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Arms Control by Committee: Managing Negotiations with the Russians
Book

Published By

Stanford University Press

1992

This book is essentially a series of case histories of U.S.-Soviet nuclear arms control negotiations, as seen from the American side. It describes the processes of governmental decisionmaking for arms control in Washington, D.C., and the techniques for joint U.S.-Soviet decisionmaking at the negotiating table.

As general counsel of the U.S. Arms Control and Disarmament Agency and member of U.S. delegations to disarmament conferences for eight years, the author was in a unique position to assess the difficulties of fashioning an arms control treaty that could pass muster within the executive branch of the U.S. government, be approved by U.S. allies, be successfully negotiated with the Soviets, and then win the approval of the U.S. Senate. This process will be even more complex now that the United States will face at least four nuclear powers from the former U.S.S.R.

The book has three purposes. The first is to add to the recorded history of the following negotiations: the Limited Test Ban Treaty of 1963, the Non-Proliferation Treaty of 1968, the ABM Treaty of 1972 and its companion SALT Interim Agreements, and the 1987 INF Treaty. The author asks in each case, What did the president and his assistants do (or fail to do) to negotiate a successfulu agreement?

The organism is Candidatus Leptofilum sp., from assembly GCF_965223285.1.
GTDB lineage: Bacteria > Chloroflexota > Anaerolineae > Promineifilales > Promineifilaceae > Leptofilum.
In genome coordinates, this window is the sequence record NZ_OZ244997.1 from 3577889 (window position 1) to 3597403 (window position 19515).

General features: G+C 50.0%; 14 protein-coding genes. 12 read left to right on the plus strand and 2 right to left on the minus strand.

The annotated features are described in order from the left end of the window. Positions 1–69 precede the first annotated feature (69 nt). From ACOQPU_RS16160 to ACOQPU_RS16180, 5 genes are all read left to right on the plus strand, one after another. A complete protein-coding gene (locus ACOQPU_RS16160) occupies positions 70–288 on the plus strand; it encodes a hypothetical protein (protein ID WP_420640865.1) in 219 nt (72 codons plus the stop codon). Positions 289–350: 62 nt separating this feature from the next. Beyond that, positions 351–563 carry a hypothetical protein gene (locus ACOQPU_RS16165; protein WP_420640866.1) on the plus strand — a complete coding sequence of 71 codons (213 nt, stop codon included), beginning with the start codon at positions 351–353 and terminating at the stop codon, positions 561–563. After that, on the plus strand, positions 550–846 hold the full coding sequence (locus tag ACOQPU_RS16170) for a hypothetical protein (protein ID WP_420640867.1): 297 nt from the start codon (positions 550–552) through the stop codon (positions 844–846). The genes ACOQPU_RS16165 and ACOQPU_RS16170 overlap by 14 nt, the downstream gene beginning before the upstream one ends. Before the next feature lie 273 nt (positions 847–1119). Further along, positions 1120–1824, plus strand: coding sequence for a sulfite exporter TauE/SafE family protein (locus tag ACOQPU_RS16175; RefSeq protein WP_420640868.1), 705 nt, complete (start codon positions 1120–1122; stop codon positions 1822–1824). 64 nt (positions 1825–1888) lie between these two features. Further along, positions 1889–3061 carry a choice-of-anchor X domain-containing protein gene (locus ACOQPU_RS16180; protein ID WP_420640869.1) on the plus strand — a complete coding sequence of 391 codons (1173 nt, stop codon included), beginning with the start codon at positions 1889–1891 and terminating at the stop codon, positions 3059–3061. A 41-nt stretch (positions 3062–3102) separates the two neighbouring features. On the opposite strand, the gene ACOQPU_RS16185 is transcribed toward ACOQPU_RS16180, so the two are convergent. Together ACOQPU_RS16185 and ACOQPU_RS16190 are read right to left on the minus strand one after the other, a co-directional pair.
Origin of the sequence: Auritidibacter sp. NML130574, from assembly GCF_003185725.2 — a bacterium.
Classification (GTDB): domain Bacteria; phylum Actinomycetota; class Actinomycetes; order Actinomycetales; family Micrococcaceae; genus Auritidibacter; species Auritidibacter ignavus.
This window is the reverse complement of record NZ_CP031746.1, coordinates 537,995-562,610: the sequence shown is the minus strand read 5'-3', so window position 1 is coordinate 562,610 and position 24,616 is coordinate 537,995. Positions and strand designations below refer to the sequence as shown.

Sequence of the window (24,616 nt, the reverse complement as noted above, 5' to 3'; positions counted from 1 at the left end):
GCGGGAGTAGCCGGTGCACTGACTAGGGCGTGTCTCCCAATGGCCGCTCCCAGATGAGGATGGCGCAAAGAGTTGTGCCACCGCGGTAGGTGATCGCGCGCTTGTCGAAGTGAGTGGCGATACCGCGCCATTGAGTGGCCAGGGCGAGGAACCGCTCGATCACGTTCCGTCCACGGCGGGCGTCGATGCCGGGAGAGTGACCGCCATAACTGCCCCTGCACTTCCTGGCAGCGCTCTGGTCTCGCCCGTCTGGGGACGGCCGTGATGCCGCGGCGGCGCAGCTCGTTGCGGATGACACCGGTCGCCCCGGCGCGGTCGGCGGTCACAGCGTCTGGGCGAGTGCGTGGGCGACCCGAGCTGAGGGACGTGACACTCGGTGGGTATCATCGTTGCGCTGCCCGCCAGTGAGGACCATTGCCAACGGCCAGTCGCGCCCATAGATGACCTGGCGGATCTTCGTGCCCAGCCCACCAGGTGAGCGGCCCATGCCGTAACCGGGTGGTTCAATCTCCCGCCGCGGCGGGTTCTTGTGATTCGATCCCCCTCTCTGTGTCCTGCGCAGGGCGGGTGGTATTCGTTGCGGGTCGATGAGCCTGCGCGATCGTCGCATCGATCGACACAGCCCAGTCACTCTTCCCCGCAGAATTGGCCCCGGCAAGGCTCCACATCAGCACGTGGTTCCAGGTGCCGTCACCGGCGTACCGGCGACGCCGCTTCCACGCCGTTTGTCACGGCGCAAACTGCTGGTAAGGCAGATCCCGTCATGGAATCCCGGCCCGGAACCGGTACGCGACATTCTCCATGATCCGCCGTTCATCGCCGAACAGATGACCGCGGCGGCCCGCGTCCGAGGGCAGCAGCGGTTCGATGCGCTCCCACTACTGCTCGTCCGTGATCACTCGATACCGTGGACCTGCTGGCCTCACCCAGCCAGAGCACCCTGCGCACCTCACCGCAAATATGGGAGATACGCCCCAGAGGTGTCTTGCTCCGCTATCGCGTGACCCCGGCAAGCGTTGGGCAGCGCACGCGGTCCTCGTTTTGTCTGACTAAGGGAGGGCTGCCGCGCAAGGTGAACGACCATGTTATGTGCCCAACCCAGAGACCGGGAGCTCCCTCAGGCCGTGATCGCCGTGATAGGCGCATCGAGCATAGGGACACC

The second purpose is to use the case book approach, common in law schools and business schools, as a teaching device for those who wish to learn how the American government made decisions about arms control negotiations, how U.S.-Soviet negotiators reached decisions, and what the results of the decisions have been.

The book's third purpose is to generalize about what works and what does not work in the complex world of arms control negotiations, including information on the impact of negotiating committees and comparisons of the process for negotiating arms control treaties with that for achieving arms limits through action and reaction, without written agreement. The concluding chapter looks to the future: What changes will occur in the arms control process given the end of the Cold War and the disintegration of the Soviet Union?

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